[Date Prev][Date Next][Thread Prev][Thread Next][Date Index][Thread Index][Subject Index][Author Index]
RE: "Largest" dinosaurs...
> From: firstname.lastname@example.org [mailto:email@example.com]On Behalf Of
> I went ahead and looked up some info on the recent supposed
> "largest" dinosaurs: Giganotosaurs, carcaradontasaurs,
> Argintiniosaurus, etc...(I know I misspelled them).
> I am a bit frustrated about these claims. It seems that they are
> based on WAY to fragmentary remains for such claims. Even
> Spinosaurus, which remains SEEMED to be suggestive of a huge
> animal, were not really, ahhh...complete.
Surprise, surprise, surprise....
Well, I guess it really IS a surprise to a lot of people how incompletely
known some of the most famous dinosaurs are. (Even fewer people consider the
flip-side: how some very completely known taxa are so unknown to the general
public: "Dryosaurus: Wonder of the Jurassic" "A Day in the Life of
Gryposaurus", two titles you aren't going to see on documentaries...).
> I just find it difficult to put any credibility in these claims.
> With T-rex, we have sufficient remains to know--definitavly--how
> big any of the individuals was, at least in length, height, etc.
> Recent therapods claiming the BIGGER THAN T-REX!!!! status are
> doing so with only one or two fragmentary remains.
> I cannot see how any such claim can be taken seriously given the
> inability to accuratly extrapolate lengths from the complete
> remains of OTHER species using the FRAGMENTARY remains of "new"
> ones and scaling the up.--pardon the run-on.
It is true that some of the "bigger" theropods are known from very
fragmentary specimens, but the type of Giganotosaurus has a fair amount of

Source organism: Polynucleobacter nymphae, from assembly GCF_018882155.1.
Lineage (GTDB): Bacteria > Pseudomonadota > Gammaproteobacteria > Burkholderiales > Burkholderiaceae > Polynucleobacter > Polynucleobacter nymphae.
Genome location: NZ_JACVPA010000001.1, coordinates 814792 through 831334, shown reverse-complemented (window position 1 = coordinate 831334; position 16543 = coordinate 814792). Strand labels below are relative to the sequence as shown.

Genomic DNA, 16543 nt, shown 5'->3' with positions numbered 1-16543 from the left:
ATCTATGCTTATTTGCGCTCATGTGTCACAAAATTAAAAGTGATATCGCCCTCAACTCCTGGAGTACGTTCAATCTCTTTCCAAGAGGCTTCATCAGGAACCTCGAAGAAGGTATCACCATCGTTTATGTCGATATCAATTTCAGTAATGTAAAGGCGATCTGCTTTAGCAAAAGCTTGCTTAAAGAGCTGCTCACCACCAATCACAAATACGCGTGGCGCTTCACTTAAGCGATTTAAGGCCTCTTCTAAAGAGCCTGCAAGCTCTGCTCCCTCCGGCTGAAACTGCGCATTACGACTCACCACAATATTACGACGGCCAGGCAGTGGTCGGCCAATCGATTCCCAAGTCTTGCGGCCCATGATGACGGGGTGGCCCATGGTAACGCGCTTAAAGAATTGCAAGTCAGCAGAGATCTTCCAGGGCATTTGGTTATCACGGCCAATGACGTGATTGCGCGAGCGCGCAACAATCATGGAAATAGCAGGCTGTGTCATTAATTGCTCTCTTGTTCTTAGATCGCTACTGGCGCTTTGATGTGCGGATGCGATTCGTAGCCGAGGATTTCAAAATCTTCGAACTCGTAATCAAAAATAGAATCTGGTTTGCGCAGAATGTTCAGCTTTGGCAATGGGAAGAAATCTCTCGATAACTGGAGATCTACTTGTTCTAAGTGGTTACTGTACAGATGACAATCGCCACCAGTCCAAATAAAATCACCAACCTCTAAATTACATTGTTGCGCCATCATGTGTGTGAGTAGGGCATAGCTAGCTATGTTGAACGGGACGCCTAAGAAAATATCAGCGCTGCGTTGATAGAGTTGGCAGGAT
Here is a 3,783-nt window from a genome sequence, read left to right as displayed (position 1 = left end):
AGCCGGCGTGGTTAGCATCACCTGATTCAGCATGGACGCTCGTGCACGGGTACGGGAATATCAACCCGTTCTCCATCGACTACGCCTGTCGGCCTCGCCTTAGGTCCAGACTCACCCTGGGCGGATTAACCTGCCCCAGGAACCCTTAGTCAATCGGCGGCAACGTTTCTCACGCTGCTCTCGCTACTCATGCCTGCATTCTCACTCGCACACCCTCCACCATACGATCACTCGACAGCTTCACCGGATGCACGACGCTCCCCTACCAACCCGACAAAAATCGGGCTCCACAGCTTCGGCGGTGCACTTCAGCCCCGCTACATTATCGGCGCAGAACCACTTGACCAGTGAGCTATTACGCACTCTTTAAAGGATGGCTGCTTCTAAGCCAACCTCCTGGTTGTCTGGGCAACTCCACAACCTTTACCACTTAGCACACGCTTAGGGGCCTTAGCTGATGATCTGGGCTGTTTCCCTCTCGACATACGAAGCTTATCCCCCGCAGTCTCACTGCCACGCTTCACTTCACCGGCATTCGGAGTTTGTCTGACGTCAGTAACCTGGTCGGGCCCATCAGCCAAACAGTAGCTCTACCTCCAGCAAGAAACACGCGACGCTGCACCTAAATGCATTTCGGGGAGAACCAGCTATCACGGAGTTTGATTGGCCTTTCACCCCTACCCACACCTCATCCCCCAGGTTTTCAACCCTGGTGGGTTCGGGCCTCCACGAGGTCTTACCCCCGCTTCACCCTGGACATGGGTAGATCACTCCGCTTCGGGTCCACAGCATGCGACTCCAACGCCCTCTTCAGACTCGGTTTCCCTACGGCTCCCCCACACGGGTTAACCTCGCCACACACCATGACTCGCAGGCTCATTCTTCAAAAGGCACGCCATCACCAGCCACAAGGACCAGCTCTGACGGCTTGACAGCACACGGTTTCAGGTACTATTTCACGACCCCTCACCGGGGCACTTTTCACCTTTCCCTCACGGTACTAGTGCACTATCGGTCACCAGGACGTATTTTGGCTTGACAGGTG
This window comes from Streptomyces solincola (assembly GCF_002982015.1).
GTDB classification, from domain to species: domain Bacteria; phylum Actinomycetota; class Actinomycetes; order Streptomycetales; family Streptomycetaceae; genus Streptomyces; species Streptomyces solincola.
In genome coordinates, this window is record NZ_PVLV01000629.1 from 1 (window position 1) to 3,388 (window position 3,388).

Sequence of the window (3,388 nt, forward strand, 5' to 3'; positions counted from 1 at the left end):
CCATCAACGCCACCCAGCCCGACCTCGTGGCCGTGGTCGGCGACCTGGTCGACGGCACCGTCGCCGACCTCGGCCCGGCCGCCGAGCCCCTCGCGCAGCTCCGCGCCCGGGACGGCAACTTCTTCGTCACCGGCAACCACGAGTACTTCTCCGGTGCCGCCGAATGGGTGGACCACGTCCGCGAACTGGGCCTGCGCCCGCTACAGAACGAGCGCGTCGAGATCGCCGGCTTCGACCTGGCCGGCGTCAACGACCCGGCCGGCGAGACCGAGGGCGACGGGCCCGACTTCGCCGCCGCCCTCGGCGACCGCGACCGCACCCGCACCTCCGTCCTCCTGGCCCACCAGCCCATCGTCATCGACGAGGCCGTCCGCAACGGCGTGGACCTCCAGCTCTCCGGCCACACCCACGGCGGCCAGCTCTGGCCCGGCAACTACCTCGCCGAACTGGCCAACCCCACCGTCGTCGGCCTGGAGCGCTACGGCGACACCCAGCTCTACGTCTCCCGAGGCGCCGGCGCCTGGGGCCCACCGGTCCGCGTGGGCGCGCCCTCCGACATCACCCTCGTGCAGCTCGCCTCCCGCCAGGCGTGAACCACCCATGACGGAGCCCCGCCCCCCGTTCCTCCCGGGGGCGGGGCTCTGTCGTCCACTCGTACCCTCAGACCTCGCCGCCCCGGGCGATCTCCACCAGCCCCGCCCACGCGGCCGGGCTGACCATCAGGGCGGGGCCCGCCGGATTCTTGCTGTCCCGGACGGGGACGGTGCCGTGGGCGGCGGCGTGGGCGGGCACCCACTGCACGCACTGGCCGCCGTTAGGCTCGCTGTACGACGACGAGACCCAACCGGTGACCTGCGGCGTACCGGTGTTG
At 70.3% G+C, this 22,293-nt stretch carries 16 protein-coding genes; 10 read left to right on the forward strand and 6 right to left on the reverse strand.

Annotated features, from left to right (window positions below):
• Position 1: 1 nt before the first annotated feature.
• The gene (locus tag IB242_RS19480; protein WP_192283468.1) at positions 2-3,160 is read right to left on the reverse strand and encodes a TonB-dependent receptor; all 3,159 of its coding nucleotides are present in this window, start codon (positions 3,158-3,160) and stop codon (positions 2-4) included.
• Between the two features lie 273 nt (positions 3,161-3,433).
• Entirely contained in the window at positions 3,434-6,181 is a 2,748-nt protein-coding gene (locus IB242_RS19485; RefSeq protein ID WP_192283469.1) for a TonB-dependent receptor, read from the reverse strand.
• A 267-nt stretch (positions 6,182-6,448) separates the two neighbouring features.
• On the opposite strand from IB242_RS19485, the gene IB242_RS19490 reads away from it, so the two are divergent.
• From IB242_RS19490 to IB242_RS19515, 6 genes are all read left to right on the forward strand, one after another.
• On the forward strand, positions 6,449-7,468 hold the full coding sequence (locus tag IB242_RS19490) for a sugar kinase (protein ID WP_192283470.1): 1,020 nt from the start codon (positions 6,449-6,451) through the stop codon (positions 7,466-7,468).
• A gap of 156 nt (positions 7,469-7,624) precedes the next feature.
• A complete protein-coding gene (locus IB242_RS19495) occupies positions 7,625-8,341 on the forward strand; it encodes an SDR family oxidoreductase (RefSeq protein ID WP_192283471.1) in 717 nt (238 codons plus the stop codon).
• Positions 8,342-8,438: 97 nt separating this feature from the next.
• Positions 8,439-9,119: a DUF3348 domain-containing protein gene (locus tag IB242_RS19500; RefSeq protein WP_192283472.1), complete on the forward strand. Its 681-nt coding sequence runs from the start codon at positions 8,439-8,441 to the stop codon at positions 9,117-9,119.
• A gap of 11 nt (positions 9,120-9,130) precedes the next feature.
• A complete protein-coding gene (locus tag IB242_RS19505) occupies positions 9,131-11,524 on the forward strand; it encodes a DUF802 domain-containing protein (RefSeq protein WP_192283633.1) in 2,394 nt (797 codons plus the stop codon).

material, and a dentary exists which is even larger than the type. Where
comparable bones are known, the Giganotosaurus specimens are larger than
those of the largest described T. rex material. So unless you hypothesize
that the remaining bones of Gig. are proportionately smaller than that of
Tyrannosaurus, you're stuck with Giganotosaurus being larger than the tyrant
king. (Note too that we are talking about individuals here: we have no real
grasp of the maximum size range of these guys, since we have statistically
insignificant numbers of specimens).
So known specimens of Giganotosaurus are bigger than known specimens of
Tyrannosaurus. For the others, though, it is a LOT less certain.
Incidentally, a lot more of Gig. is known than is featured in detailed
photos in the original paper.
> I saw the skeletal reconstructions of argintiniosaurus( I think
> it was argintiniosaurs...) and Giganotosaurs mounted in a museam.
> I Assumed that to do such an extensive reconstruction, much of
> the fossils were known. I was wrong.
> I can't see how they justify the claim of a 100+ ton animal from
> a few bones. The fossil record is too long and too varied to
> allow such scaling up any accuracy.
Best estimates for Argentinosaurus reflect that, saying it scales up between
80-100 tonnes. Note that that you could comfortably fit three fully grown
T. rex in that range of uncertainty!!
Thomas R. Holtz, Jr.
Department of Geology Director, Earth, Life & Time Program
University of Maryland College Park Scholars
College Park, MD 20742
Phone: 301-405-4084 Email: firstname.lastname@example.org
Fax (Geol): 301-314-9661 Fax (CPS-ELT): 301-405-0796